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Estimating the impact of interactions between bottlenose dolphins and artisanal fisheries around the Balearic Islands
Article first published online: 8 NOV 2007
2007 by the Society for Marine Mammalogy
Marine Mammal Science
Volume 24, Issue 1, pages 112–127, January 2008
How to Cite
Brotons, J. M., Grau, A. M. and Rendell, L. (2008), Estimating the impact of interactions between bottlenose dolphins and artisanal fisheries around the Balearic Islands. Marine Mammal Science, 24: 112–127. doi: 10.1111/j.1748-7692.2007.00164.x
- Issue published online: 8 NOV 2007
- Article first published online: 8 NOV 2007
- Received: 29 March 2007Accepted: 31 July 2007
- fisheries interactions;
- bottlenose dolphin;
- Tursiops truncatus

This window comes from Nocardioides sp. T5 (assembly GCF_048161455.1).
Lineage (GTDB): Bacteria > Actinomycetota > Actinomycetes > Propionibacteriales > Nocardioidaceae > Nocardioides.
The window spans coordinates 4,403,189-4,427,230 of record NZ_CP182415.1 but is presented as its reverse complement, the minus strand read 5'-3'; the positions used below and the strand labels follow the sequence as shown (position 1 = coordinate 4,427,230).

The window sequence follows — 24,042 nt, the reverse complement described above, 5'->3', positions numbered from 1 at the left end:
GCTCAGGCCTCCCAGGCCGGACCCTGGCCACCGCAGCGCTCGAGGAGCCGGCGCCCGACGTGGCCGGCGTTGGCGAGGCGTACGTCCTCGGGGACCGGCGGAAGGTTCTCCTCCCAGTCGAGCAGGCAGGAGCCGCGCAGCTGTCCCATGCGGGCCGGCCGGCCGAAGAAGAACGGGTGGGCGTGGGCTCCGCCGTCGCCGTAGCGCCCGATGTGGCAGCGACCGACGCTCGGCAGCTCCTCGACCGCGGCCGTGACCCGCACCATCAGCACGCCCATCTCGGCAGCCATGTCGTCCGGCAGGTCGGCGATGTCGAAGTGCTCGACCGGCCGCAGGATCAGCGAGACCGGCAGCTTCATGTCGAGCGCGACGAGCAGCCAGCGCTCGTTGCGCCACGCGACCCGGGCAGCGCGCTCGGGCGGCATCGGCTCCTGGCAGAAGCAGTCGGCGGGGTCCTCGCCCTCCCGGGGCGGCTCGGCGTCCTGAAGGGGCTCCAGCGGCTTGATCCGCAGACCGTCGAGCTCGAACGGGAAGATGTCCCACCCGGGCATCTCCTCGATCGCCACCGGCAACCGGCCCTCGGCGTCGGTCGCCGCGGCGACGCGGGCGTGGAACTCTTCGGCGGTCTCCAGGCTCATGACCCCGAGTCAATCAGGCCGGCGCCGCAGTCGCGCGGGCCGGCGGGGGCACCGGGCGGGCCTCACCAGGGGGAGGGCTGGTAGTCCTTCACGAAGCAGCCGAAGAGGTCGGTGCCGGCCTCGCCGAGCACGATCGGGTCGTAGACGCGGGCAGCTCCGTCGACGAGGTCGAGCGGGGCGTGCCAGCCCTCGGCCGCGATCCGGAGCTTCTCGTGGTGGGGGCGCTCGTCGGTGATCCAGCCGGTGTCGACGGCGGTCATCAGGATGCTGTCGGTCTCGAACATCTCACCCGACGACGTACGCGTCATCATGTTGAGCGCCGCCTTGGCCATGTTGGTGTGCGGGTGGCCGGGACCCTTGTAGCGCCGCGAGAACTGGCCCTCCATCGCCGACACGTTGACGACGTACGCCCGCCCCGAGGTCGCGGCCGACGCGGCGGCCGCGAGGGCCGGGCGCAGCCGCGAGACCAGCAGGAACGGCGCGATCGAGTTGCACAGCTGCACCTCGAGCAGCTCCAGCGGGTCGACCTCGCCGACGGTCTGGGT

Interactions between marine mammals and fisheries are a growing problem, and effective management requires assessment of the factors driving the interaction and of the impacts on fisheries. We used data from interactions between artisanal fisheries and bottlenose dolphins around the Balearic Islands to assess these factors and impacts. Observers collected data during 1,040 fishing operations over 3 yr. Location and year were important factors affecting interaction probability, with some areas showing large increases over the study period. We estimated the combined cost of catch loss and net damage as 6.5% of the total catch value (95% CI −12.3%, −1.6%), and the annual loss to be 3.4% (95% CI −6.5%, −0.1%) of the total catch by weight. This weight equates to the dietary needs of ∼12 dolphins (95% CI 0.2, 22), suggesting the fishery is not a vital food source for the dolphin population. Two dolphins died through entanglement during the observed fishing operations. We observed 3% of the total fishing activity, by weight, in 2003; scaling up this mortality directly suggests that as many as sixty dolphins may be dying in nets each year. This interaction likely has serious conservation implications for the dolphin population.